Small Gestures Create Differentiated Customer Experiences

At Farland Group, we hear the term “differentiated customer experience” frequently during our calls with clients. Businesses are constantly looking for ways to “wow” their customers and give them a compelling reason to revisit their store, click on their website or make a purchase.

My colleague Anne Taylor recently reflected on her experience staying at a hotel in a blog, “Going That Extra Step: Creating Differentiated Customer Experiences.” She explained how after filling out a survey, she received a note back from the property that they would address the areas she suggested needed improvement. That means two things: 1) The hotel truly cares about their customers’ perception of the property, and 2) They take extra steps to ensure customers know they care.

Like Anne, I was also “pleasantly surprised” during an outing of my own. I desperately needed the oil changed in my car, but it was a Saturday and I had my 3-year old with me. Rather than go to the car dealer, where I would be stressed out trying to contain and entertain my daughter, I decided to go to the quick 15-minute-oil-change-place down the street. I had visited long ago and decided to return because it’s quick; from start to finish they’re done in — you guessed it — 15 minutes or less.

Once there, one worker asked me information about my car and another began the oil-changing process, but then a different employee came over with a coloring book and crayons. At first I was confused, but quickly realized the coloring book wasn’t for me — it was for the little person in my backseat!

That someone took the time to notice I had a young child in the backseat and offer a coloring book — as a possible distraction instead of boredom — created a differentiated customer experience for me. Small gestures can go a long way, most certainly creating the “wow” factor that businesses are aiming for in today’s competitive environment.

Related Stories

Customer Advisory Board Advice: Learn to Love the Pain

Posted on 08.30.2022 by in Customer Advisory Boards

The thing about Customer Advisory Boards is you just might get what you wished for: unvarnished advice about your strategy and your business. And while this is the very reason to create a Board, it can sometimes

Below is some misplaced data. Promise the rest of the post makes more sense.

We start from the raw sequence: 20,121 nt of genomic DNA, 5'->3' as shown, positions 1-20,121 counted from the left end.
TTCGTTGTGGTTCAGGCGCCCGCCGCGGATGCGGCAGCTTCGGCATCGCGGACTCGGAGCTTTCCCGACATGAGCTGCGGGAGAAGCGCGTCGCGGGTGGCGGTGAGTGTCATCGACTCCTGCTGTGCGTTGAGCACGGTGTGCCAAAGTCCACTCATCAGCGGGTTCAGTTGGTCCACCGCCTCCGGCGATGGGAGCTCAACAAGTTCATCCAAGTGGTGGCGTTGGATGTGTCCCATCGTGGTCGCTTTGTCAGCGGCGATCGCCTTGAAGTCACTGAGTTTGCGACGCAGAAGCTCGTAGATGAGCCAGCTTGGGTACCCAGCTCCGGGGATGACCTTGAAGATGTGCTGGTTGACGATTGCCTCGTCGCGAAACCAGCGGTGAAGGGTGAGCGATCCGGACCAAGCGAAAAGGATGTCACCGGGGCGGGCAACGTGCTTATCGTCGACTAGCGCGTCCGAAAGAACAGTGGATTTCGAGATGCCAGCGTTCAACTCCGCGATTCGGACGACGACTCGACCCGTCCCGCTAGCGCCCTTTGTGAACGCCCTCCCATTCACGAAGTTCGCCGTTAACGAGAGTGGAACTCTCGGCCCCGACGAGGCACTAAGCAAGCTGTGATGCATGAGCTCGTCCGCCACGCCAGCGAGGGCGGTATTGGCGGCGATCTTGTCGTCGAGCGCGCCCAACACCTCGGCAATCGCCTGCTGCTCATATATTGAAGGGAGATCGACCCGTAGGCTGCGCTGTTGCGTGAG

Continue Reading »

Executive Engagement Programs: Take the Time To Listen

Posted on 08.1.2022 by in Engagement Strategy, Featured, Understanding the C-Suite

If customers take the time to tell you, take the time to listen.

Whenever a customer provides feedback, take the time to listen. In a recent meeting a company told me they had “piles of feedback” but no way to respond  

Continue Reading »

Selling to the C-suite – Stop Pitching

Posted on 04.18.2022 by in Featured, Understanding the C-Suite

Effective sales people will tell you that selling is as much science as art. Selling to the C-Suite even more so. Done well, it requires a system that can be planned, delivered, measured and repeated. Yet often, sellers fear they  

Continue Reading »


Customer Advisory Boards

Customer Advisory Boards are powerful engines of engagement, insight, and business transformation. Make the most of yours.

Meeting Facilitation: Virtual and In-Person Boards » Taking Your Customer Advisory Board Meetings Virtual »

Learn More »

Engagement Strategy

Like any good relationship, customer engagement is a long-term, reciprocal effort. When done well, meaningful engagement leads to better business results, faster.

Engage Your Customers to Help You Stop Pitching » Getting to a Customer Engagement Mindset »

Learn More »

Understanding the C-Suite

Building C-level programs that are meaningful and bring value to you as well as to your c-suite customers is challenging. Veiled sales pitches won’t win the day with this audience. Deliver what executives want: ideas, inspiration, innovation, influence.

Building a C-Suite Client Experience Strategy » Do you Know What Your Customers Value? »

Learn More »